I overheard a conversation between two parents complaining that other members of the church let their children go to football on a Sunday morning rather than come to church. What they didn’t mention is that these boys still come to youth fellowship on a sunday evening and house group on a wednesday evening! Let’s stop forcing our young people to attend every meeting in the church just because that’s what we do.
Being busy isn’t always a good thing.
2) hypocrisy (public holiness)
Jesus called a group of religious leaders ‘white washed tombs’. nice and clean and white on the outside but rotting and decaying on the inside. Harsh words eh? But true.
On one occasion whilst having dinner at a Pharisee’s house, he talked about cups and bowls. He spoke about how they (the jewish people) have all these rituals for washing that gives the appearance of cleanliness but on the inside, it’s a different story.
How do our young people see us? Do we put on ‘holiness’ when we go to church? Are we simply actors in a play? And then when we get home we remove the costumes and become ourselves again.
The church needs authenticity. I need authenticity. Young people need to see people who are authentic. Following Jesus isn’t about pretending everything is okay and that you are really holy. It’s about bringing what you have (your doubts, your pain, yourself) to the table before God.
I attended the Scottish Baptist Assembly a few weeks ago (i’ll hopefully get around to blogging about it before the next one) and was struck by what one of the speakers said. As Christians we spend too much time attending ‘anti’ protest rallies when we should be spending more time at ‘pro’ rallies.
Too often Christians are known by what they disagree with rather than what they agree with. We speak out frequently about the things we think are wrong instead of things things we think are right.
We should be a ‘pro’ people. Let us celebrate rather than condemn. Let’s spend more time talking to our young people about what we love rather than what we hate.
I can be a very cynical person. I’ll be honest about that. I try not to be but it’s hard. Cynicism is all around us. It’s talked about in our families, our friends, our churches, the media and our workplace.
“what’s the point in doing anything, this is just how it is”.
“there’s nothing new under the sun”.
Now I’m not naive. I know life can, and often is, harsh and cruel. And that should be embraced. We should not run away from that. But that should not mean that our lives are governed by those understandings.
I want hope. I want to believe that people can change. I want to believe that we are all created in the image of God and are not born corrupt. I want to believe that new things are waiting to be created. I want to believe that we can change things and I want to believe that God is a universalist.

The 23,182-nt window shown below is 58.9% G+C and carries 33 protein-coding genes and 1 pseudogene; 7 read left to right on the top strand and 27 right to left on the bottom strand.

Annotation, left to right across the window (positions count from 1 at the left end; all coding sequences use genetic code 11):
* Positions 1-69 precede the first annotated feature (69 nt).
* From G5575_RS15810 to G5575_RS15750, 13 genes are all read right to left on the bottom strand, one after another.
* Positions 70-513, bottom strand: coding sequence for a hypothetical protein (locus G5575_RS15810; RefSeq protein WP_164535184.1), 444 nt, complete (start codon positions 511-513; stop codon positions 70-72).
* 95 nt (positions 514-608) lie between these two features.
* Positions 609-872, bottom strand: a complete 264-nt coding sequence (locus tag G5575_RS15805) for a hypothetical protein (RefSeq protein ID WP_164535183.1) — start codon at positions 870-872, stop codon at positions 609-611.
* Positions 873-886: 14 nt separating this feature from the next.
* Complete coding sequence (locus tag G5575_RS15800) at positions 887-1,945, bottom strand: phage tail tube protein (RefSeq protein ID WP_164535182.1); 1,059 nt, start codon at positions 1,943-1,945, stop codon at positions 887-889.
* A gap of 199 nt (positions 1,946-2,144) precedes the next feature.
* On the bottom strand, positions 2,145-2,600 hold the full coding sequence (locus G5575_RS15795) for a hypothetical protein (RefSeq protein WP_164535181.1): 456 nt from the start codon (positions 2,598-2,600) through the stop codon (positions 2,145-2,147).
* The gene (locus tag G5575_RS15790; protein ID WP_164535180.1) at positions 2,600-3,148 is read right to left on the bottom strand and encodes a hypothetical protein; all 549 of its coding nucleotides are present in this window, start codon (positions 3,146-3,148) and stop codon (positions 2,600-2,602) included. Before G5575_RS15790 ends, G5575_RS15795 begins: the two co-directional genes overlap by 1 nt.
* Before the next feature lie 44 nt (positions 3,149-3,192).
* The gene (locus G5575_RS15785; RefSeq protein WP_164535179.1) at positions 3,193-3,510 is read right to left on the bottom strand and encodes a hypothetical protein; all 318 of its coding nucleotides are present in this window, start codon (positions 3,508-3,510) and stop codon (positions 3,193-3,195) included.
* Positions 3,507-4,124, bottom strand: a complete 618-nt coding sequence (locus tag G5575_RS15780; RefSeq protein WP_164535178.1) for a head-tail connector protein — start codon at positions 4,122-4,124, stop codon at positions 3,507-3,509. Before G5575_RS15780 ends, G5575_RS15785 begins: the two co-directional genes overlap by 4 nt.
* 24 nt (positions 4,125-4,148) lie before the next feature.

Christianity is catergorised by hope but it looks like we’ve lost it. Let’s stop being cynical. Let’s believe in something better. Let’s believe in hope, faith and love.
“have we taken holy things for granted? Have we lost the wonder?”
This was tough and challenging to here.
I was recently told of an older member of the congregation, when on entering the church, complained that she doesn’t know what to expect when she comes in because we keep doing things differently. Isn’t that a good thing? Why is is that our default position is that of rigid routines and traditions?
Shouldn’t we be amazed when we come to church? Shouldn’t we expect God to show up?
I think we’ve misunderstood the concept that God is the same, yesterday, today and forever. That doesn’t mean that God is static and unchanging. God changes his mind. God shakes things up. God changes. And so should we. So should our services. But not just for the sake of it.
The biggest question for me when session 2 finished was how to we shape our services (and our youth work) to allow space for wonder without becoming too familiar?
What do you think?
on Saturday, I attended the youthwork summit in Manchester: An incredible thought provoking, God soaked, challenging and inspiring day.
Over the next few days, I hope to explore what I thought worked well (as well as what didn’t), what inspired and challenged me, what I disagreed with and what, frankly, bored me. sadly I couldn’t make the retreat or the other activities on the Friday so my posts will focus solely on the Saturday event.
So let’s dive in. read part 1 here
With stream 1 finished, we had some time to relax, get some much needed coffee, and for me, spot a number of #ywchat folks that I was too introverted to go and talk to ( @dancrouch, @beccadean, @GabriellaRusso and @easyrew).
After that, we were thrown into session 2: inspiring ideas (another mixed bag).
First up was Jason Royce and the “survival school” initiative. It’s an incredible piece of youth work and it was great to learn more about it. There were two challenges that I took from this talk.
1) what do I do with the young people that I hope WON’T turn up to my youth group.
2) Am I too nice? Have I compromised my boundaries because I want young people to like me?
Up next was a full blown assault by Lyn Edwards as she reflected on “lesson from rural youth work”. With a toilet brush in hand, she spouted forth that no dream is impossible with God and that good youth work breaks all the rules.